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Chicken Coop Deluxe
It all started with the small idea that chickens would make a great pet for our one year old daughter. Both my husband and I agreed and decided to build a chicken coop in our backyard. We have the space, checked the city codes to make sure we weren't breaking any laws and enlisted the help of a wonderful friend whom we are and always will be debted in eggs to him for all of his knowledge and hard work. So, on a very cold weekend at the end of April 2009 the process began and we had no idea how large it would be.
This is a very cold day 1. Trying to dig through frozen ground to set the cement blocks for the foundation. We decided to keep everything above ground and not use cement in case we ever want to move the coop to a new location. It can be unbolted and dismantled.
Well, here is where it will sit next to our shed. The guys dug holes, filled with rocks and leveled each block accordingly.
Let the framing begin! 4x4 beams were set into place to create the 4x5 coop and the 5x10 run that will extend underneath the coop when completed.
Framing the floor of the coop.
This shows the framing of the north window and where the nest box door will be.
Framing the east window and where the pop door will be located.
You can see the doors and windows are framed andall of the sheeting is being installed on the inside. Every nook and cranny of this coop was insulated with R-13 insulation, even underside of the floor. We live in Central Oregon and it can get very cold here. We are no stranger to negative temps.
We used a 4x6 beam across the top pf the structure to form trusses for the roof. We recycled the wood from an old covered porch in our backyard and used it for the trusses.
Here the roof has been sheeted and is ready for shingles. The guys are putting tar paper up before the siding is installed.
Here is a view from the inside showing where the pop door will be and the east window.
We bordered the bottom of the coop and run with preassure treated 4x6 beams so we would have anchors for the wire that will enclose the whole run.
Made sure it was level and then backfilled it with rocks and dirt. It is buried about 4 inches into the ground.
We shingled the roof to match our home and shed. The coop was tar papered and the windows and doors have been cut out.
You can see the completed roof here and the siding has been started.
This is the east side of the coop. Our chickens will wake up to the morning sun shining through their window. The guys built the windows and we used a heavy duty plexi glass instead of glass. Our only regret is we did not make the windows able to open. There is however plenty of ventilation from the pop door and under the eves of the roof. In the future we might replace them with windows that will open.
This is the main door that opens out to the west. It is mounted with heavy gate hinges and has a pop latch to keep it closed. It is also insulated to keep the cold out.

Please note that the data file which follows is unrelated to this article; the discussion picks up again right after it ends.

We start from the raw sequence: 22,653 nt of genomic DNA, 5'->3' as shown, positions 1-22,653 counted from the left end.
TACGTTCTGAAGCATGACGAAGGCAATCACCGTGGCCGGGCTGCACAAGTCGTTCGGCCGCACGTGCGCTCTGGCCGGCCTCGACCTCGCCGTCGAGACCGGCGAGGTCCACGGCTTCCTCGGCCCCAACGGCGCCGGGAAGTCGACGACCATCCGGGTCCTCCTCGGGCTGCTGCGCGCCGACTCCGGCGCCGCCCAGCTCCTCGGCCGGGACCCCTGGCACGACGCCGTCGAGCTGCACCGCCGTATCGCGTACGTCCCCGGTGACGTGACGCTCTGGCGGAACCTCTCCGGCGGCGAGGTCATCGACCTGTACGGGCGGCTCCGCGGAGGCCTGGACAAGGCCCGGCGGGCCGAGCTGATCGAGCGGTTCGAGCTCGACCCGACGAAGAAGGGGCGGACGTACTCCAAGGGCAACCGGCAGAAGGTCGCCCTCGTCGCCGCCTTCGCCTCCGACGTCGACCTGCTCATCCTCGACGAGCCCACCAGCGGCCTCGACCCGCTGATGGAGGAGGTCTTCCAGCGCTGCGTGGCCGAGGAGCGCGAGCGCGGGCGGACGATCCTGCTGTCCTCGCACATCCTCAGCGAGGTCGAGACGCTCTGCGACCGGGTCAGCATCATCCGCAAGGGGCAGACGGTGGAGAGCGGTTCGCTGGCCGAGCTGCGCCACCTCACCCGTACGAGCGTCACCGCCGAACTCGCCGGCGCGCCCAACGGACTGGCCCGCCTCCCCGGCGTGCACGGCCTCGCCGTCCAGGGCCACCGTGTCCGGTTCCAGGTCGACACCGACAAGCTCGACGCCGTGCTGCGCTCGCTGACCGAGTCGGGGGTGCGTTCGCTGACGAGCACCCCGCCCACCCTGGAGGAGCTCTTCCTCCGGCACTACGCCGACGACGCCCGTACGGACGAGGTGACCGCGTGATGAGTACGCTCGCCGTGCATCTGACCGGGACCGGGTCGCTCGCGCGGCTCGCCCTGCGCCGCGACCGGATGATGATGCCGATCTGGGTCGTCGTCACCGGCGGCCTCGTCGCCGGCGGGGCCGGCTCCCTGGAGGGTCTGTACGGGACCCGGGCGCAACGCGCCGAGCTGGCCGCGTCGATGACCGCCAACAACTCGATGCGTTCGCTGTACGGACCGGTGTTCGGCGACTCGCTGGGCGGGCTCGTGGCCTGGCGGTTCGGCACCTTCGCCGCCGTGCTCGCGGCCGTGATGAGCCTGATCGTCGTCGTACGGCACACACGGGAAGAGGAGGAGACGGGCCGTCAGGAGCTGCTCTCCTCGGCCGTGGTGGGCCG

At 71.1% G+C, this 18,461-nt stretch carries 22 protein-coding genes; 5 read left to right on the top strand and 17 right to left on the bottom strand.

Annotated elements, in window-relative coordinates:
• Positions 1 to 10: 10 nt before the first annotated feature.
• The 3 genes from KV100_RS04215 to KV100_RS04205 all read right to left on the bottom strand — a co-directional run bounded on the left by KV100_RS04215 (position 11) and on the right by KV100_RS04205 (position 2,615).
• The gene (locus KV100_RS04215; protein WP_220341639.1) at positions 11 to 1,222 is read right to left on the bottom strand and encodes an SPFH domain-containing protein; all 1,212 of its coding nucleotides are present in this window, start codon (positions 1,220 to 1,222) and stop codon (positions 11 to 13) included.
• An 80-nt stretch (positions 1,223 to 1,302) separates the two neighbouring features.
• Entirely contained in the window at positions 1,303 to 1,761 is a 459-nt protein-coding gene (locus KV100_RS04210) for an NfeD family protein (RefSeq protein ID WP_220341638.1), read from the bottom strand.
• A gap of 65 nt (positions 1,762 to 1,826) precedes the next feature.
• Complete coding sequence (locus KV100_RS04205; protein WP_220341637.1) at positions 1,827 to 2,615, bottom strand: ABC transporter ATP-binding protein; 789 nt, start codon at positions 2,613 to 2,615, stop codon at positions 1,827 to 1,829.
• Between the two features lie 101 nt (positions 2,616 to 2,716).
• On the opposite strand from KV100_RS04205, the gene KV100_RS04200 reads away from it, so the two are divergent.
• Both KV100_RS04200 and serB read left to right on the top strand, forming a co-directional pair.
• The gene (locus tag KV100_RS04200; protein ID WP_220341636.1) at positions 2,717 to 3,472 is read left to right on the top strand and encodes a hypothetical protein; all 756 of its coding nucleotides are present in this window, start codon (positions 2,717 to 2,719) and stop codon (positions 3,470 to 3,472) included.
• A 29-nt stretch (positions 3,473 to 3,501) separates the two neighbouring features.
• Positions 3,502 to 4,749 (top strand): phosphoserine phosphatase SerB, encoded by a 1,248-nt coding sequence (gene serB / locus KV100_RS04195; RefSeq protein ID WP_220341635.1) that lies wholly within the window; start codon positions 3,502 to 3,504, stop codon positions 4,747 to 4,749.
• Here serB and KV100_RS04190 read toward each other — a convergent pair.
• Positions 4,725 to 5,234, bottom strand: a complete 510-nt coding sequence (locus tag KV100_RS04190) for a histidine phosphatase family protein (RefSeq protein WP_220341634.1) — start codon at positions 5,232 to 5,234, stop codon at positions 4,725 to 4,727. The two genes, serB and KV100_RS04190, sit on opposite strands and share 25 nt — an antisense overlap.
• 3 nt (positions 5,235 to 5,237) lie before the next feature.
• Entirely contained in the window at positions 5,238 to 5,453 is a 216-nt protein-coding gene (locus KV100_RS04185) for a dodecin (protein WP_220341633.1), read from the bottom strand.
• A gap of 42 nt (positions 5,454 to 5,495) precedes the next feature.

This shows where the nest box door will be. It will sit flush with the side of the coop and is also insulated. This window was made as well and plexi glass was used.
Here is the completed, insulated nest box door.
Siding is complete and all doors and windows are installed. Ready for paint!!
This is a view of the inside of the coop. You can see both windows and the nest boxes. They measure 13x13. We slanted the roof on top of the boxes to discourage them from roosting up there. It doesn't help!!
Framing out the doorway and rails so we can install our wire. Painting has started and it looks pretty good!!
We ran an extension cord through the vent holes to install a heat lamp. The girls are living here now!
Oh how the weather has warmed up! We installed a solid core door that was bought at Habitat for Humanity. We are going to cut out the panels and put wire so it looks like an old screen door. The guys are starting to run the 1/4 inch wire around the outside. We dug down about 1 1/2 feet all the way around the coop and run. The wire will lay in the ditch flared away from the coop and be covered with river rocks and dirt. It is also stapled to the border we prepped earlier.
Here is the wire flared out from the coop in the ditch. This keeps chicken predators away! You can also see the ladder. We used and old piece of reclaimed barn wood that was left over from an earlier remodeling project.
Here is a front view showing the rungs of the ladder being installed. We cut off the long ends of the rungs and sanded them down so they are not sharp.
More wire. You can never be to careful!
Here is all of the wire finished. It has been backfilled all the way around with river rocks and dirt. You can also see the door has been cut out and the wire installed for the screen door effect. All that is left now is trim!
Here is the view from the front showing our coop. This projact took about 8 weeks to get to this stage. We have since completed the trim and added 2 roosts to the run and 1 inside the coop. Their water and food hang from the beams in the roof from chains and this prevents them from scratching their food. I don't think a project like this is ever done. We want to add some landscaping around the outside of it and put in some stepping stones at the base of the run door. Maybe next spring!!! This was a big job but very fun and rewarding in the end! All 5 girls love it and are now giving us 5 eggs a day!!
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